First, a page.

National Portrait Gallery & Chanel Unite to Strengthen the Representation of Women
The National Portrait Gallery has partnered with Chanel on a brand-new project to strengthen female representation within the gallery’s eclectic art collection.
Part of the Chanel Culture Fund – a series of partnerships and initiatives in support of creatives – Reframing Narratives: Women in Portraiture aims to “highlight the often overlooked stories of individual women who have shaped British history and culture”.
A new team has been appointed to implement the three-year project, led by art historian and Chanel curator for the collection, Dr Flavia Frigeri. Over the three years, the gallery’s impressive collection will be researched, while new portraits of pioneering women will be acquired to further address the gender disparity. The resulting increase in female representation will be seen when the NPG reopens in 2023, after refurbishment.
“The project will form an integral part of our plans to transform the National Portrait Gallery through our Inspiring People re-development,” says Dr Nicholas Cullinan, Director of the National Portrait Gallery, “which includes a comprehensive re-display of the entire Collection, allowing us to fully represent all those who have played a significant role in shaping British history and culture.”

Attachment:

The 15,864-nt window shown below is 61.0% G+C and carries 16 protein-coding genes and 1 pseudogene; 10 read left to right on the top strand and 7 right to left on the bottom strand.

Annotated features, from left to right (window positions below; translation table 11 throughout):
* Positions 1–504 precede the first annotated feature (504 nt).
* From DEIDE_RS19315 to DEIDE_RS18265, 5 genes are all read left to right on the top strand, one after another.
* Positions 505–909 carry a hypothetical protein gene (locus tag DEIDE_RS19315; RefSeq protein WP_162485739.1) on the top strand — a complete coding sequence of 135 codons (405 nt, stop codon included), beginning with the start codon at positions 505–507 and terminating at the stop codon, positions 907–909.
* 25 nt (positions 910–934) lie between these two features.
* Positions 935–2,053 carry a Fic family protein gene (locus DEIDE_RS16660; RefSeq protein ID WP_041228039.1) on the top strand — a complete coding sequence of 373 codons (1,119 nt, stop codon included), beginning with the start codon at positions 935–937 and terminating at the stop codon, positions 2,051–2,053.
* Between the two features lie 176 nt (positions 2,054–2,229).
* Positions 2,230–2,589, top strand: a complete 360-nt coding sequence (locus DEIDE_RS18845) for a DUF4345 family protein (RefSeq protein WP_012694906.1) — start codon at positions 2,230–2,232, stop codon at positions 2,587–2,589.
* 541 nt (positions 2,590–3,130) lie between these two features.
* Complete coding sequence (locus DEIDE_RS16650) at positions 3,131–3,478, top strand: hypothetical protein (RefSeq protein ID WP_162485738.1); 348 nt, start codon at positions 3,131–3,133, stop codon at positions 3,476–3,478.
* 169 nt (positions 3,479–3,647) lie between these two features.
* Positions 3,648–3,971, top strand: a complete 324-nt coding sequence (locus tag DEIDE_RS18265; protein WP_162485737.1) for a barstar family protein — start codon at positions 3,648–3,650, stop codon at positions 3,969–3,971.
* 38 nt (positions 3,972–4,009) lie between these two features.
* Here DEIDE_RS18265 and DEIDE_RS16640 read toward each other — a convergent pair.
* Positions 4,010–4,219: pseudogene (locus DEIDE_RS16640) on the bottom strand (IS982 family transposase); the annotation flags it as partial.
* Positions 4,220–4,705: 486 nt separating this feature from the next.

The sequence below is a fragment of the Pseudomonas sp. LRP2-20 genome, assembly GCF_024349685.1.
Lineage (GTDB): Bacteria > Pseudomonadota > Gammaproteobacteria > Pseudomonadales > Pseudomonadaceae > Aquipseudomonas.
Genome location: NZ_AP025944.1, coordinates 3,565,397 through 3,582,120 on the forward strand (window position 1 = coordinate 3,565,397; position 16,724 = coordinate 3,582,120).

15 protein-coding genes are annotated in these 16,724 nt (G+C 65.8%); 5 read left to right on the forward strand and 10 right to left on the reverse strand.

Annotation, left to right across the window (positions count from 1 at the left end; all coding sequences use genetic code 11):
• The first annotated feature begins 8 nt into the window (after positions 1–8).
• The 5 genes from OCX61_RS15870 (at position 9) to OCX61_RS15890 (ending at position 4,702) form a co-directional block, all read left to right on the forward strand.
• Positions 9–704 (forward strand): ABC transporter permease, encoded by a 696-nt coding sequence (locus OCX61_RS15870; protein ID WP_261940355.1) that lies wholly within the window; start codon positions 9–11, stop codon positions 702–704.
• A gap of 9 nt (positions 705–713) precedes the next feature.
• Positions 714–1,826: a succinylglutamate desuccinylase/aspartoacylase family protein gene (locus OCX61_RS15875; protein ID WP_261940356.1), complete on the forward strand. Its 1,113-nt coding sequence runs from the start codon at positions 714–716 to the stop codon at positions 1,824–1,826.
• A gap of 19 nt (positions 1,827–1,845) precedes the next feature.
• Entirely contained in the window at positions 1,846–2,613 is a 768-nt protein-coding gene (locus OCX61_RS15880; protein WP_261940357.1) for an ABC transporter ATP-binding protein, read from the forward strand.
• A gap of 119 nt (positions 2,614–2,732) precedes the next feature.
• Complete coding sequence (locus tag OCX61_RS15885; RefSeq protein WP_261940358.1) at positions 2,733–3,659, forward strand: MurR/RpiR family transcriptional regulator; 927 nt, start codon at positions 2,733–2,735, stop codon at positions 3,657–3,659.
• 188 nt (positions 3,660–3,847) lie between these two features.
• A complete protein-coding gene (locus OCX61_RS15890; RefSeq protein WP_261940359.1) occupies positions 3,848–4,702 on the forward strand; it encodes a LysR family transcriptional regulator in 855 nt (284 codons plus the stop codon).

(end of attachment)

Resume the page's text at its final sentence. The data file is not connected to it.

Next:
Those expected to feature include the likes of 18th century wax sculptor Patience Lovell Wright and feminist politician, writer and artist, Ray Strachey, as well as renowned Austrian painter Marie-Louise von Motesiczky. The project will also explore the role of female photographers and women’s contributions to the war.
Of the project, Dr Flavia Frigeri said: “Building on the National Portrait Gallery’s longstanding commitment to gender equality, I am excited to find further meaningful ways to put women in the spotlight and tell urgent and untold stories that broaden definitions of greatness.”
What’s more, in honour of Women’s History Month, the gallery is releasing a collection of filmed interviews featuring a number of influential women, from British vaccinologist Sarah Gilbert (lead scientist for the Oxford AstraZeneca coronavirus vaccine) to actress actor Helena Bonham Carter. npg.org.uk
Featured image: Georgina Masson by Horace Ové, 2002, © Horace Ové / National Portrait Gallery, London
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